Boussingaultia (Anredera) Plant Growing & Care Guide for Gardeners

In this Gardener's HQ guide, we'll explore cultivating Boussingaultia / Anredera plants in your garden, indoor spaces, and other settings.

Madeira Vine, and Mignonette Vine: Cultivation & Garden Use

Plants of the genus Boussingaultia (Anredera) are half hardy perennial climbers; they have recently been reclassified to the Anredera genus.

They typically flower at the end of summer or the beginning of autumn with small clustered white flowers.

Anredera are often referred to by the common name of Madeira Vine or Mignonette vine.

Maderia Vine
Madeira Vine by John Tann.

As they are climbers they should be grown on a trellis.

These plants can grow uncontrollably and are considered an invasive pest in many areas so please be careful of your local conditions when considering growing this plant in your garden.

How to Grow Madeira Vine (Boussingaultia / Anredera)

When growing Boussingaultia / Anredera directly outdoors it is best to sow seeds just below the surface.

While tubers should be sunk at a depth of 5 cm (2 inches) in early spring before the last frost of winter.

If planting indoors then Madeira Vine should be started about 7 weeks before putting out.

They normally take about one month to germinate when kept at a temperature of 15 to 16 degrees Celsius.

When transplanting Madeira vine outdoors they should be planted at a spacing of about 60 to 80 cm apart after the last frost of spring

Locate in a sunny part of the garden with light sandy humus rich soil.

Anredera cordifolia
Anredera cordifolia by Petrichor.

Caring for Madeira Vines

Plants should be kept moist when growing, but the soil must be dry for the rest of the year.

It may be required to cut back Madeira vines to the ground if they have suffered frost damage, otherwise cut them back by 50% every spring.

Boussingaultia and Anredera Growing and Care Guide

Common Names: Madeira Vine, Mignonette Vine
Life Cycle: Half hardy perennial.
Height: Up to twenty feet (6 M). Climbing vine.
Native: Americas.
Family: Basellaceae.
Growing Region: Zones 9 to 10. Can survive in Zone 8.
Flowers: Late summer until early autumn.
Flower Details: Cream. Tiny. Clustered. Fragrant.
Foliage: Heart-shaped. Bright green. Shiny. Fleshy.
Sow Outside: The plant usually reproduces via tubers and rhizomes and rarely produces seeds.
Seed: Cover. Start of spring - before the last frost, or towards the end of autumn. Tuber: two inches (5 cm). Following the last frost. Spacing 24 to 36 inches (60 to 90 cm).
Sow Inside: Germination time: one month. Temperature 60°F (16°C). Seven or eight weeks in advance. Transplant outdoors following the last frost; temperature should not drop below 45°F (7°C).
Requirements: Full sunlight. Good drainage. Sandy soil, light soil, humus rich soil. Requires moist soil during the growing season, and dry soil in the dormant season. Provide trellis. In cold areas bring tubers indoors in the autumn and store in a frost free place. Cut back to half size in spring. Propagate: softwood cuttings at the start of winter, or root tubers in sand in the spring.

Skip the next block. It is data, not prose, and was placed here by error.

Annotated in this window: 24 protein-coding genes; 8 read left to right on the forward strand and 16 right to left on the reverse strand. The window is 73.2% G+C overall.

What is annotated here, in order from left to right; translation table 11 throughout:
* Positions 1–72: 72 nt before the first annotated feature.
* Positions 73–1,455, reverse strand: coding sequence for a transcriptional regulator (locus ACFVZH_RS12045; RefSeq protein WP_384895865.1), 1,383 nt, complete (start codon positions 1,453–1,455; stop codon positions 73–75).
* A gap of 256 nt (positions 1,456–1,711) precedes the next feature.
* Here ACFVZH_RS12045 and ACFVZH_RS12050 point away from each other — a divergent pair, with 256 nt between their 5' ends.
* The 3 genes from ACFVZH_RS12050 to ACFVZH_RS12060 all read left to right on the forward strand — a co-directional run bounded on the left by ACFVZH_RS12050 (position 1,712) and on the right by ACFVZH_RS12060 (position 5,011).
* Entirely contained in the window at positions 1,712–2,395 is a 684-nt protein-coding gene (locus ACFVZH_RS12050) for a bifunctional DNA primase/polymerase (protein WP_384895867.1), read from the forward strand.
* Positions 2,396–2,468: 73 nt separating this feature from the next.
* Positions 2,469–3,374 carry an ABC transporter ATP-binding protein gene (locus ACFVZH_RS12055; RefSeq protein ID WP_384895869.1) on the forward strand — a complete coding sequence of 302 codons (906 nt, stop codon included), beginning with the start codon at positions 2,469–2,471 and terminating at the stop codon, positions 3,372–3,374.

Miscellaneous: Boussingaultia is synonymous with the Anredera genus. Is considered an invasive species in many tropical and sub-tropical regions, and is not allowed to be cultivated or sold in New Zealand.

Common Questions

How many members does the Boussingaultia genus have?

The Boussingaultia genus includes approximately 2 species.

Do members of Boussingaultia make a good garden or landscaping plant?

Yes, Boussingaultia plants can be attractive additions to gardens for their trailing growth habit.

Which Boussingaultia species are most frequently grown by gardeners?

Boussingaultia baselloides (Madeira Vine) is the most commonly grown species.

Are members of the Boussingaultia plant genus fragrant?

No, Boussingaultia plants are not known for their fragrance.

What is the perfect location to grow Boussingaultia?

Boussingaultia prefers a location with full sun to partial shade and well-drained soil.

Is Boussingaultia invasive in the USA?

Currently, Boussingaultia baselloides (Madeira Vine) is considered invasive in some southern states of the USA.

How do I remove Boussingaultia plants from my garden?

Remove Boussingaultia by carefully digging up the entire plant, ensuring all roots are removed to prevent regrowth.


The Boussingaultia genus, also known as Madeira-vine, belongs to the Basellaceae family and is native to South America. These climbing vines are known for their heart-shaped leaves and clusters of fragrant, white flowers.

Boussingaultia thrive in full sun to partial shade, in fertile, well-drained soil. They are generally grown from tubers planted in the spring. While they prefer regular watering, they can tolerate short periods of drought. However, be mindful as they can become invasive if conditions are optimal.

I hope that you enjoyed this guide on how to grow Boussingaultia. You may also enjoy the following vine growing guides: How to grow Heart pea and Rhodochiton plants.